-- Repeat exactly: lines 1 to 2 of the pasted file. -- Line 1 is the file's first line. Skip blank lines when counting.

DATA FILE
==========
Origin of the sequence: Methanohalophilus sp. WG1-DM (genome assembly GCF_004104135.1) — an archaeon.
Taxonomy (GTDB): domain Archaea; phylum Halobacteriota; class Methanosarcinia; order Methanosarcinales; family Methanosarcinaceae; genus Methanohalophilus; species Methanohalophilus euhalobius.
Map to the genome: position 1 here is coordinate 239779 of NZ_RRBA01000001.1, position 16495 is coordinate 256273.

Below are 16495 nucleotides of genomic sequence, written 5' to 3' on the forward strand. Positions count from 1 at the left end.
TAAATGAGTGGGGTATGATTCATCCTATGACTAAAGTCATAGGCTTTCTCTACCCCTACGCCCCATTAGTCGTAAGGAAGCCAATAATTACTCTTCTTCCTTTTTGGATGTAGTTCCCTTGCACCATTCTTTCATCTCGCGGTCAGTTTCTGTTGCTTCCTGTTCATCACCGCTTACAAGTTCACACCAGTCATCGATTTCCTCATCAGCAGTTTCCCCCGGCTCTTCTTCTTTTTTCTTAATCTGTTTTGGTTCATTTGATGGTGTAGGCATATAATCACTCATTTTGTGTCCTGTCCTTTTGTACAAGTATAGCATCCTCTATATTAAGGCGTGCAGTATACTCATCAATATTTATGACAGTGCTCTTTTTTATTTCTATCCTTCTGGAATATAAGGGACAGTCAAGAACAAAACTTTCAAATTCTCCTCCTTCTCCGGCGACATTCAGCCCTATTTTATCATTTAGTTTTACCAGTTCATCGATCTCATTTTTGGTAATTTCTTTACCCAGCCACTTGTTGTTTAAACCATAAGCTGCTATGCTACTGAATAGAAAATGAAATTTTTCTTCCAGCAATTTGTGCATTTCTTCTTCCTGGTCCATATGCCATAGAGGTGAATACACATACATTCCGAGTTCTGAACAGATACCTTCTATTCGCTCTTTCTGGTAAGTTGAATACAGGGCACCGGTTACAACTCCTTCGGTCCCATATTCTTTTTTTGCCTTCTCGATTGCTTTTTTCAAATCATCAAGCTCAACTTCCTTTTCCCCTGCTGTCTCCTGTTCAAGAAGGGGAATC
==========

Origin of the sequence: Methanohalophilus sp. WG1-DM (genome assembly GCF_004104135.1) — an archaeon.
Taxonomy (GTDB): domain Archaea; phylum Halobacteriota; class Methanosarcinia; order Methanosarcinales; family Methanosarcinaceae; genus Methanohalophilus; species Methanohalophilus euhalobius.